Thank for sharing this and I am very sorry for your loss. My little boy contracted measles from an unvaccinated child at just 3 weeks and sspe will always remain a worry for me. I really don’t understand why people don’t want to eradicate these nasty diseases, let’s face it there are so many other things to be worrying about- why not have the vaccines and have one less worry.

  9. Laura

    Laura

    February 3rd, 2015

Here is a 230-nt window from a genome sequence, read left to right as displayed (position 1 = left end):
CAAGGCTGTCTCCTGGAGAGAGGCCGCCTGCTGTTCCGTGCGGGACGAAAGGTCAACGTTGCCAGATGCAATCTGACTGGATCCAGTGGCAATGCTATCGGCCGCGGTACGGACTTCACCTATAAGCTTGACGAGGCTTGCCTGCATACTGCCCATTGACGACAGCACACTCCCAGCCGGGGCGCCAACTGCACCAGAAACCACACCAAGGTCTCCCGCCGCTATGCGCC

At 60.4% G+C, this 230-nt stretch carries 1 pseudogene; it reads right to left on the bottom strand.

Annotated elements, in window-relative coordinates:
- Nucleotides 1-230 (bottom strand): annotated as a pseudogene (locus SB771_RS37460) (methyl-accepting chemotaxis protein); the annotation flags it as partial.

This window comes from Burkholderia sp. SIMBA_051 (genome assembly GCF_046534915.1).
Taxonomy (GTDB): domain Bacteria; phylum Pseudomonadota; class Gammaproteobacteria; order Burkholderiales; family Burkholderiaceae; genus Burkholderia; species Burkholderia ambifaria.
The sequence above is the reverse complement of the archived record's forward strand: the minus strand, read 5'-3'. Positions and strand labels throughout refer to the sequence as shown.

I am so very sorry this has happened to your son. I am living in fear that my son, who 2 years ago contracted measles at 5 months, will suffer this same fate. But my story is unique because my son got measles from a shedder, or recently vaccinated. I know this is rare as well perhaps but maybe not. I know a lot about this disease now, more than I would like but it’s likely a good thing. I know many people (first in my own circle and now far beyond) who have vaccine injured children as we’ll. I know no one who has SSPE until I found this today. I know that my son could not have been vaccinated because of a complication his older sister had with caused her great illness for 3 years. My oldest daughter also suffered brain inflammation and seizures after her 5 year MMR booster. This meant a lot of doctor visits, mri’s and other testing. Luckily she is ok and only suffers occasional mood disorders. It could be worse. As much as I understand your view please understand that the amount of adverse effects from vaccines is greater than the amount of SSPE complications by far. It is important people understand the HONEST risks to both sides. I know this is little comfort to you, or to me even though I disagree with vaccination. Even though in avoiding a reaction, the measles could ultimately cause the worst reaction now. Sometimes, life is what it is and the end is inevitable. I will pray for your family along with my son. Unfortunately illness will always exist.